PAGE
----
What is neurodivergence, and what do parents of neurodivergent children need to know? This article explores what it means to be neurodivergent and describes how parents of neurodivergent children can support their kids and help them thrive.
Parenting is hard, and although there is an abundance of books, blogs, and articles about parenthood, there is no manual created for your unique child. For parents of neurodivergent children, this is especially true, as a significant amount of parenting advice focuses on neurotypical children.
What Does It Mean to Be Neurodivergent?
Neurodivergence is an umbrella term that refers to anyone whose brain functions, processes, behaves, and learns differently from what is generally considered “typical.”
Different neurotypes have different strengths, and neurodiversity is important for thriving communities.
Neurodivergence has traditionally been considered an “abnormality” or a problem to be fixed, but mental health professionals have been shifting towards a more affirming model that emphasizes the unique strengths that come with neurodivergence. At the same time, neurodivergent people might have difficulties or be disabled as a result of their atypical brain functions. It is important that they receive the support they need in order to thrive.
What Types of Neurodivergence Exist?
Judy Singer, Australian sociologist, used the term neurodiversity to describe individuals diagnosed with learning disabilities, attention-deficit/hyperactivity disorder (ADHD), and autism spectrum disorder. However, the term can also refer to many other neurotypes, including Tourette’s syndrome, Down syndrome, epilepsy, obsessive-compulsive disorder, personality disorders, mood disorders, and anxiety disorders.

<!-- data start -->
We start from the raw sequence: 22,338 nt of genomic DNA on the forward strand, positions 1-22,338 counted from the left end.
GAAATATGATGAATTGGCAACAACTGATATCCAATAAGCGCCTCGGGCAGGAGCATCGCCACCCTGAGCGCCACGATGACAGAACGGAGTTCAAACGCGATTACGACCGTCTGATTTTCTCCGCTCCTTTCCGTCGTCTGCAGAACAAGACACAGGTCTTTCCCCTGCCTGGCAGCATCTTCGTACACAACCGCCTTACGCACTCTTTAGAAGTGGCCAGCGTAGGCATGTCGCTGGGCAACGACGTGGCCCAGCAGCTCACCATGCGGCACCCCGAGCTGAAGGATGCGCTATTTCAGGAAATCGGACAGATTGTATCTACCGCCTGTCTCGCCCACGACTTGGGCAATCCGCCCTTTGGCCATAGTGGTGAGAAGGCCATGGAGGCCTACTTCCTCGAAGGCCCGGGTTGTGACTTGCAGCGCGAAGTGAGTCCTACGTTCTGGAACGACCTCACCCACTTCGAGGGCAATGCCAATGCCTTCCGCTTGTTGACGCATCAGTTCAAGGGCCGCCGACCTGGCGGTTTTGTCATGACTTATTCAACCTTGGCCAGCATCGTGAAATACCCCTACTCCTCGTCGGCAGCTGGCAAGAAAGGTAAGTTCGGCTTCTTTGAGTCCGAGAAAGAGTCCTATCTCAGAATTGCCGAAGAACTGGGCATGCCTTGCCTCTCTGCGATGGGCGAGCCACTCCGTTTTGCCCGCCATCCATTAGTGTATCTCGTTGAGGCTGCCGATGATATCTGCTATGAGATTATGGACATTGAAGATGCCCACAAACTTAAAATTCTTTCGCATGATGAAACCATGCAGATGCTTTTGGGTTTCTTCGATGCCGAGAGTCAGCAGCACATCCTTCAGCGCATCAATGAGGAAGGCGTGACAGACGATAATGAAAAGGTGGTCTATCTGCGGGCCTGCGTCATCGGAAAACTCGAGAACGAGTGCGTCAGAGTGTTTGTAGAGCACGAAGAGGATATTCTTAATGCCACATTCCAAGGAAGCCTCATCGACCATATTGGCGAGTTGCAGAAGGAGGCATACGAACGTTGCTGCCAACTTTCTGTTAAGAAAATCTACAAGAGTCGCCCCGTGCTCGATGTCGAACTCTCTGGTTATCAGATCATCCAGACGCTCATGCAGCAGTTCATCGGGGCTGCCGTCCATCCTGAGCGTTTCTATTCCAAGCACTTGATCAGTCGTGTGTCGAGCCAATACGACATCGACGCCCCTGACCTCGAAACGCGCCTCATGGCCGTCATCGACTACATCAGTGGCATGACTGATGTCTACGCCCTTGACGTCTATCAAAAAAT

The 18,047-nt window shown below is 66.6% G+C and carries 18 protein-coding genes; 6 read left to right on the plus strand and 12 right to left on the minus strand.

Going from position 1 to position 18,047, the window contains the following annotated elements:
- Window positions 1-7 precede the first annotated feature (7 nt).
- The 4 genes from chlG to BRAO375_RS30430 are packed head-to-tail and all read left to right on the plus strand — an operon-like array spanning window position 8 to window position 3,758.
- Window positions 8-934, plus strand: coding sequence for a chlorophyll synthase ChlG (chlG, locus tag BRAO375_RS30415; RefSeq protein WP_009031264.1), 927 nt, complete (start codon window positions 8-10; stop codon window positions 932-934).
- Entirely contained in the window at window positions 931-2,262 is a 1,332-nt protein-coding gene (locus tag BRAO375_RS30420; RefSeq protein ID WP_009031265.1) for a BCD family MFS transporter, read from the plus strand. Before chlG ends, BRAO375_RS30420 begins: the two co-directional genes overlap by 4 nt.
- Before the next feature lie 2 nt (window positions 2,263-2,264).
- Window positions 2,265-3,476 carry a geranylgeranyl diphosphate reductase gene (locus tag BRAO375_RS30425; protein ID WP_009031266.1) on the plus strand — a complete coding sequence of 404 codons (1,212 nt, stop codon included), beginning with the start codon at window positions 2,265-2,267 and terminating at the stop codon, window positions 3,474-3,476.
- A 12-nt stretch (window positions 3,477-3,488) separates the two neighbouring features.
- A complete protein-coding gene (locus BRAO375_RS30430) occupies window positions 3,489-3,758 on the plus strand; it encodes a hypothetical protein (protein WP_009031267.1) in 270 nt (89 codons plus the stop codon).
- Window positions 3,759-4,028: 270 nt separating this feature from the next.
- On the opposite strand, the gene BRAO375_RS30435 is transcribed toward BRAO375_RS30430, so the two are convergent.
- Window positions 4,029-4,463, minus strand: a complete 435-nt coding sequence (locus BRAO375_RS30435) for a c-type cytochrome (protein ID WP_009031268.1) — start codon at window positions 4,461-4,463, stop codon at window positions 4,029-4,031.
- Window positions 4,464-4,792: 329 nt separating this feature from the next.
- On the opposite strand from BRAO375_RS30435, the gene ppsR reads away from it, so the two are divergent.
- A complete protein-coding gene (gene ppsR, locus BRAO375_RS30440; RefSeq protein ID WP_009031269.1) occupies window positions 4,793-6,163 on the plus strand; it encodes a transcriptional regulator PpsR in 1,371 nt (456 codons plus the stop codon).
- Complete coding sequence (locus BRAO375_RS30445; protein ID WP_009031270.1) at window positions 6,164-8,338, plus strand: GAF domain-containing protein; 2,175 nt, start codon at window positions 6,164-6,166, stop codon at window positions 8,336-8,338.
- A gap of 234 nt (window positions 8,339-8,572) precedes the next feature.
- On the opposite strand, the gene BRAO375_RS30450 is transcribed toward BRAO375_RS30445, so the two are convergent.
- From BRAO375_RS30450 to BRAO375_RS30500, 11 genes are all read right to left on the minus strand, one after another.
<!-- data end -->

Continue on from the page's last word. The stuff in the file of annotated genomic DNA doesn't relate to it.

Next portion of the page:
What Causes Neurodivergence?
Human beings evolved to have a wide variety of strengths and brain functions, and neurodiversity is a natural and important part of the human race. Many types of neurodivergence, such as neurodevelopmental disorders, learning disorders, and ADHD, have genetic components. This means that people with these diagnoses are born this way.
Other types of neurodivergence can develop over time and can be the result of environmental factors including trauma and PTSD/C-PTSD. For example, a person can develop an intellectual deficit following a traumatic brain injury, and exposure to pesticides is linked to a higher risk of developing epilepsy.
Raising Neurodivergent Kids
Because neurodivergence is a broad term that refers to a huge range of symptoms, behaviors, strengths, and challenges, there is not one simple set of tips for raising a neurodivergent child. However, there are some general guidelines for parents with neurodivergent children.
Adjust Your Expectations
Many parents of neurodivergent children express frustration or even disappointment that their neurodivergent child does not meet the neurotypical expectations that they had going into parenting. Even if this is not expressed directly to the child, children pick up on their parents’ feelings and might feel unwanted or unloved if the parent has not come to terms with having a neurodivergent child.
Ask the Community